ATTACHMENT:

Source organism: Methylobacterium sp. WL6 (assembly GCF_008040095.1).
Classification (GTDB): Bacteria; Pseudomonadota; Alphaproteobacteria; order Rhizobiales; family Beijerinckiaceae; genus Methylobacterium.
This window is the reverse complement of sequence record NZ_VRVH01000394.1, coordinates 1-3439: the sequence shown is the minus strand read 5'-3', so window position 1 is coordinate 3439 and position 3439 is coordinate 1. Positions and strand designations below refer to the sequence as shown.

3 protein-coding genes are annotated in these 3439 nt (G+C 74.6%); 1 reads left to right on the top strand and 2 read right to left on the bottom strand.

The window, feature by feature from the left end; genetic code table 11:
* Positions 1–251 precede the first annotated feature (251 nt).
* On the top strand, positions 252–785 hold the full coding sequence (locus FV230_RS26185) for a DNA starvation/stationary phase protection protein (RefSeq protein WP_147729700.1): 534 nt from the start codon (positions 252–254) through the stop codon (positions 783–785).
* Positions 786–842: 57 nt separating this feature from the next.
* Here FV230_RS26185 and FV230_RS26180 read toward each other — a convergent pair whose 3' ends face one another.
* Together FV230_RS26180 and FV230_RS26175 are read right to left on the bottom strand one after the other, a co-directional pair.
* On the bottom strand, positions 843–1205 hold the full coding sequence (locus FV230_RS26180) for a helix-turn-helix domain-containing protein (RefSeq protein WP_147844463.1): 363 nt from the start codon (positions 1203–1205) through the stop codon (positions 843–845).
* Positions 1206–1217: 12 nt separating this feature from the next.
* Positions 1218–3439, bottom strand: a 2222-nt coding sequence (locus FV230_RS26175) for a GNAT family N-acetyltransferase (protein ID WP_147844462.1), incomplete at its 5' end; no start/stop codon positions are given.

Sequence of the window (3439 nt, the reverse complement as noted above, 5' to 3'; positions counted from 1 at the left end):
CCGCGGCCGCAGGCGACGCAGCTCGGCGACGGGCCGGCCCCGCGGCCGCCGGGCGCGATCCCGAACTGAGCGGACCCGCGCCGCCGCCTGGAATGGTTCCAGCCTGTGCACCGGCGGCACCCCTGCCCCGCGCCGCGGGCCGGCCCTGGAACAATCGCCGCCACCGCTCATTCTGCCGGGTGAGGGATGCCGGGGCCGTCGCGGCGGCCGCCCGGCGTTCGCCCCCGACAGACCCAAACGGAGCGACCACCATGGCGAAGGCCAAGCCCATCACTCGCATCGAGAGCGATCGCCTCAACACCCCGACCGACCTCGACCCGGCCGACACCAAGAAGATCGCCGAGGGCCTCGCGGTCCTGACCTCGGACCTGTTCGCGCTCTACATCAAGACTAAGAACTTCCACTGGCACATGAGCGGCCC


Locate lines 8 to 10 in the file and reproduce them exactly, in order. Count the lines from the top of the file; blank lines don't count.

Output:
* Positions 786–842: 57 nt separating this feature from the next.
* Here FV230_RS26185 and FV230_RS26180 read toward each other — a convergent pair whose 3' ends face one another.
* Together FV230_RS26180 and FV230_RS26175 are read right to left on the bottom strand one after the other, a co-directional pair.